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Charles River Analytics Presents Modeling and Simulation R&D at BRIMS 2011

Researchers from Charles River Analytics Inc, a developer of cutting-edge technologies for intelligent systems, presented at the 20th Behavior Representations in Model & Simulation (BRIMS) Conference 2011, which took place from March 21-24, 2011, in Sundance, Utah. BRIMS enables practitioners across a variety of disciplines to share ideas in modeling and simulation, including the latest research, technologies, applications, and capability gaps.

Mr. Brad Rosenberg, Senior Scientist, presented “Easing Behavior Authoring of Intelligent Entities for Training,” which was co-authored by Charles River’s Mr. Michael Furtak, Mr. Sean Guarino, Ms. Karen Harper, Mr. Max Metzger, Dr. Scott Neal Reilly, Dr. James Niehaus, and Dr. Peter Weyhrauch. This presentation was based on a number of applications developed by Charles River Analytics for the Department of Defense, building upon Charles River’s AgentWorks commercial product.

Mr. Rosenberg explained, “Simulation-based training is rapidly being adopted by the US military. It’s simply cheaper and more available than live training using role players or having humans control an enormous number of simulated entities. But, empowering these simulations with human behavior is still quite limited. Current tools are complex, brittle, and difficult to extend. Applying AgentWorks, we’ve been able to alleviate these issues by providing a graphical authoring environment to enable training staff to rapidly develop and execute interactive behaviors for intelligent entities within simulated environments.”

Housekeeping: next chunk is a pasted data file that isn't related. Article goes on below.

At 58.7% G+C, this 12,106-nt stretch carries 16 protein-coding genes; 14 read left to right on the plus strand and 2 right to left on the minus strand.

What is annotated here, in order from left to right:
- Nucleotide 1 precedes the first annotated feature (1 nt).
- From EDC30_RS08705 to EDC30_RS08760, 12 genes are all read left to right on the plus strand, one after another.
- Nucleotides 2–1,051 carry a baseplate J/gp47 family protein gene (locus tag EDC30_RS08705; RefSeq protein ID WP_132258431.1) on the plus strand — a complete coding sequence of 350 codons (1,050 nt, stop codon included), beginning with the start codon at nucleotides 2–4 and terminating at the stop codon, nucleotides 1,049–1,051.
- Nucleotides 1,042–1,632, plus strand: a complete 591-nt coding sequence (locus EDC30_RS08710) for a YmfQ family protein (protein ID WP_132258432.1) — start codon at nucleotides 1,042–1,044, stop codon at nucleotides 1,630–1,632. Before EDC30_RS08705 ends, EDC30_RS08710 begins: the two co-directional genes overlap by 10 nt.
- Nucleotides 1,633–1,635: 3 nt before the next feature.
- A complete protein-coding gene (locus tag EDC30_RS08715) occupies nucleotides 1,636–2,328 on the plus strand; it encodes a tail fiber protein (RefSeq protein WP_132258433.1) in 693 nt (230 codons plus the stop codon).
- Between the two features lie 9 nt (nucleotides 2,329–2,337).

Dr. Scott Neal Reilly, Vice President, Decision Management Systems, continued, “Using this approach, we’ve been able to develop tools for cultural training for the US Army and Marine Corps. We were even able to demonstrate this capability as part of the USJFCOM Future Immersive Training Environment Joint Capability Technology Demonstration (FITE JCTD) as a technology excursion.”

Mr. Rosenberg added, “This approach is quite versatile. In addition to cultural training, we’ve also used AgentWorks to support aviation training for the US Army. Under our Development and Run-time Environment for Aviation Models (DREAM) effort, AgentWorks acted as the glue between high-level commands from air traffic controllers and diverse, simulated aircraft that had varying support for the instructions they could understand. This is just the beginning, however; we’re really excited to see what impact AgentWorks can have on the training community. Enabling training staff to build their own training content, reducing their reliance on software engineers, can result in getting training experiences to our warfighters more quickly.”


Portions of the work described herein were sponsored by the U.S. Army Research Institute under Contract #W91WAW-08-C-0051, by Lockheed Martin Simulation, Training, & Support in support of USJFCOM FITE JCTD, and by the U.S. Army Research, Development and Engineering Command (RDECOM) under Contract #W911W6-10-C-0013. The authors would like to thank the APEX I Lab at RDECOM/AMRDEC SSDD for their support. The views, opinions, and/or findings contained in this press release are those of the authors and should not be construed as an official Department of the Army position, policy, or decision.

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